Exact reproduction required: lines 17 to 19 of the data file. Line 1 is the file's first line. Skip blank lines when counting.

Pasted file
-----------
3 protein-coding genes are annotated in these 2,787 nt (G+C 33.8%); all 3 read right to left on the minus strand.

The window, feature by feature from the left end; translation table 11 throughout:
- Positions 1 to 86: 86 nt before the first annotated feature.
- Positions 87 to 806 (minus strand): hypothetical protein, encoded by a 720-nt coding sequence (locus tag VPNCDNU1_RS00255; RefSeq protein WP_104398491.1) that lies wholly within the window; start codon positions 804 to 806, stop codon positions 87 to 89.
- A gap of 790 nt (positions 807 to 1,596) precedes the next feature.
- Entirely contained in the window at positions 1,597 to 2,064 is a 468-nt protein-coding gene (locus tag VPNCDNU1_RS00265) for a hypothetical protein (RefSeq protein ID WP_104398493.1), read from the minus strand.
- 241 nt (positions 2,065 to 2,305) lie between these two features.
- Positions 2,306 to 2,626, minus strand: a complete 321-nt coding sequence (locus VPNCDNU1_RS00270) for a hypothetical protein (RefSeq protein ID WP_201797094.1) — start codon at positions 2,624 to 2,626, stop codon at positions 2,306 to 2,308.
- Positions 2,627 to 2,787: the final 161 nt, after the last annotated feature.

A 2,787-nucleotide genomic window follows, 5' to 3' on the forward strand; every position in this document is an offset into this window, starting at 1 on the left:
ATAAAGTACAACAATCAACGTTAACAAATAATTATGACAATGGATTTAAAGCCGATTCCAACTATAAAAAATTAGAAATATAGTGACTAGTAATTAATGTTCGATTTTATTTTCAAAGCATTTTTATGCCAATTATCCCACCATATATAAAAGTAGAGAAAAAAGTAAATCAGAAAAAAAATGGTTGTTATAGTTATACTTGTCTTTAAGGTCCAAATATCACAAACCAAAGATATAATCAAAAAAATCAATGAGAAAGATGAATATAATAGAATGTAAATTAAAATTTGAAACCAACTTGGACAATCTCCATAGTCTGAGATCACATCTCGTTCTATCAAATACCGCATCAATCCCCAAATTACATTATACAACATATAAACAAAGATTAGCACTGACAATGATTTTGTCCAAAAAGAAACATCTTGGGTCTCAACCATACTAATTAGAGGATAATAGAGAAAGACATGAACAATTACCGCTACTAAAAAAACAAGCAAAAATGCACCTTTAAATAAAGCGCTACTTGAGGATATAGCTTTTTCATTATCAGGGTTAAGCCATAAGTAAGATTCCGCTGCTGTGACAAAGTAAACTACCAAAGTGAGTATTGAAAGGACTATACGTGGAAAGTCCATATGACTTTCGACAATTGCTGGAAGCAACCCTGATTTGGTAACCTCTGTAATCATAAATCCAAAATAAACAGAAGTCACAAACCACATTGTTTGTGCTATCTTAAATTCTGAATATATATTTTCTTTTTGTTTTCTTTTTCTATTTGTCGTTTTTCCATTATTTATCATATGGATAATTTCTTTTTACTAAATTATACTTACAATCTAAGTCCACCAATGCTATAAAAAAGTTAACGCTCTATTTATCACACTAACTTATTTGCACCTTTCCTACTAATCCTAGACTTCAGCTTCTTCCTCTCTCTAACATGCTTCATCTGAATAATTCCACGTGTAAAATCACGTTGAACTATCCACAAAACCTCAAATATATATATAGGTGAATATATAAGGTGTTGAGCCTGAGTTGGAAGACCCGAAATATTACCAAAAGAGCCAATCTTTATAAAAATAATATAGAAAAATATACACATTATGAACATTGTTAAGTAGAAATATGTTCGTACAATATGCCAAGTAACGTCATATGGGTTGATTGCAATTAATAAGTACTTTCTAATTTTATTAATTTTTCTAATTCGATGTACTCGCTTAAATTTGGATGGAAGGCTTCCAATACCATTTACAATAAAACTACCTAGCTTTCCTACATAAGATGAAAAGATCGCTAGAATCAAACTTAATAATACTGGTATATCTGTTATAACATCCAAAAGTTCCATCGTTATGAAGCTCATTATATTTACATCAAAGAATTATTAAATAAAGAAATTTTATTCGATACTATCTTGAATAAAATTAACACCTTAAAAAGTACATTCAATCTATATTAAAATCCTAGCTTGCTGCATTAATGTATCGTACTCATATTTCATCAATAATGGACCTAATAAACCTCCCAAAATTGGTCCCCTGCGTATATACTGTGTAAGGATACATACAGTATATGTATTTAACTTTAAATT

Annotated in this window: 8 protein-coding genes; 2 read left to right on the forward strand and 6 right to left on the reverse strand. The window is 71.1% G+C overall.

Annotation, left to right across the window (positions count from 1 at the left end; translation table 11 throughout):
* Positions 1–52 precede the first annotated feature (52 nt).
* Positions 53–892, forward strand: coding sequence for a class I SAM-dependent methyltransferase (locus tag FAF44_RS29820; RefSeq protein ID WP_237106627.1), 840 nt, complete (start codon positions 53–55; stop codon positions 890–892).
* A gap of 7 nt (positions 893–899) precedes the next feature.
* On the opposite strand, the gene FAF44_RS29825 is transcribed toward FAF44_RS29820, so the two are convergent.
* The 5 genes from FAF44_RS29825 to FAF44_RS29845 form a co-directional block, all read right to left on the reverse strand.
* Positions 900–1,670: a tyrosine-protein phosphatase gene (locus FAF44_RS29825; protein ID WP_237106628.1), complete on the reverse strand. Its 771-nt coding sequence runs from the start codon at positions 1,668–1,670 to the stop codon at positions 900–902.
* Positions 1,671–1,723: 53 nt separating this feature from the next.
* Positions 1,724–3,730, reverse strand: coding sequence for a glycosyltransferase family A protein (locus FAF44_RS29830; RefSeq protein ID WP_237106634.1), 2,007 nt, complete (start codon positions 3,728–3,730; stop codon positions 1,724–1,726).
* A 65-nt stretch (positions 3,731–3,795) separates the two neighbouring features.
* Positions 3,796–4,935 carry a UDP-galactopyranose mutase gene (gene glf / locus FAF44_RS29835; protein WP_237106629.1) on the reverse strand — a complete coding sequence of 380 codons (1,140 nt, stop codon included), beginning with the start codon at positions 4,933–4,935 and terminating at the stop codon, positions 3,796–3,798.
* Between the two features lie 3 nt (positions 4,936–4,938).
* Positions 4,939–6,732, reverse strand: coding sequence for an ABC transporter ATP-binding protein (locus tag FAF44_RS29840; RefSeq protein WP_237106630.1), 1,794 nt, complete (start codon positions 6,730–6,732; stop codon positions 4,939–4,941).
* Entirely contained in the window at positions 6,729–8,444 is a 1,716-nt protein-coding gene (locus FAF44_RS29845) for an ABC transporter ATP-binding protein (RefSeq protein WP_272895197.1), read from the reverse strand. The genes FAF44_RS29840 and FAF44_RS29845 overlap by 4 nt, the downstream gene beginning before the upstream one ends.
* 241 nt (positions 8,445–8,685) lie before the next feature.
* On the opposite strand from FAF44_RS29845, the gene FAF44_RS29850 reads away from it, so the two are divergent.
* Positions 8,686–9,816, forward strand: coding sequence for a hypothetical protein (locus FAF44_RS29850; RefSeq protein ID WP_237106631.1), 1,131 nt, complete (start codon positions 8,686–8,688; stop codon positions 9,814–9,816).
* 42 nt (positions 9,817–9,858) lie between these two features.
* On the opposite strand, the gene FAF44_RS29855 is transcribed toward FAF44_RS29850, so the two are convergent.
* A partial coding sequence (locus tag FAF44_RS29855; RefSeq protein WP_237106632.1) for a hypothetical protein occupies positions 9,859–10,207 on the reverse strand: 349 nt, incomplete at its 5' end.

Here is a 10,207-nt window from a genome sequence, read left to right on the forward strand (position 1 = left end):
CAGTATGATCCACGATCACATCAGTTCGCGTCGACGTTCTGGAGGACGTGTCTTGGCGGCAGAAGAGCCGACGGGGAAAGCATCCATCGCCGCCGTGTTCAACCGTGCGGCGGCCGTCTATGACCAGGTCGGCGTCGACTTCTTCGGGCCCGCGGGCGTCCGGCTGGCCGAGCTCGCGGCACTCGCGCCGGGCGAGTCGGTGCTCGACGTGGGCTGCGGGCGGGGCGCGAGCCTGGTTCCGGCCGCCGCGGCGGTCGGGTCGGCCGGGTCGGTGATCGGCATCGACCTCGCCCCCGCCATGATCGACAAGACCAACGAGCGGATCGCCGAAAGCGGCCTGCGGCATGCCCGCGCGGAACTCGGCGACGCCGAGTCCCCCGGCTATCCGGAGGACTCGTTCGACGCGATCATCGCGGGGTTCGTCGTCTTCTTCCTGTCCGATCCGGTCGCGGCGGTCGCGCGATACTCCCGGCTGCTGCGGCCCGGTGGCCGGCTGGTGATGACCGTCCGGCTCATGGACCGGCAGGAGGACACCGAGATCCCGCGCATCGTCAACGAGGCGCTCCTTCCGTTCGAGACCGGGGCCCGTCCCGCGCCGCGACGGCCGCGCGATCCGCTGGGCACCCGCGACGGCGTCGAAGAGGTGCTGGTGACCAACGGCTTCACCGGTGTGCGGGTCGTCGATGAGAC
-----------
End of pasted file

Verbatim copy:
* On the opposite strand, the gene FAF44_RS29825 is transcribed toward FAF44_RS29820, so the two are convergent.
* The 5 genes from FAF44_RS29825 to FAF44_RS29845 form a co-directional block, all read right to left on the reverse strand.
* Positions 900–1,670: a tyrosine-protein phosphatase gene (locus FAF44_RS29825; protein ID WP_237106628.1), complete on the reverse strand. Its 771-nt coding sequence runs from the start codon at positions 1,668–1,670 to the stop codon at positions 900–902.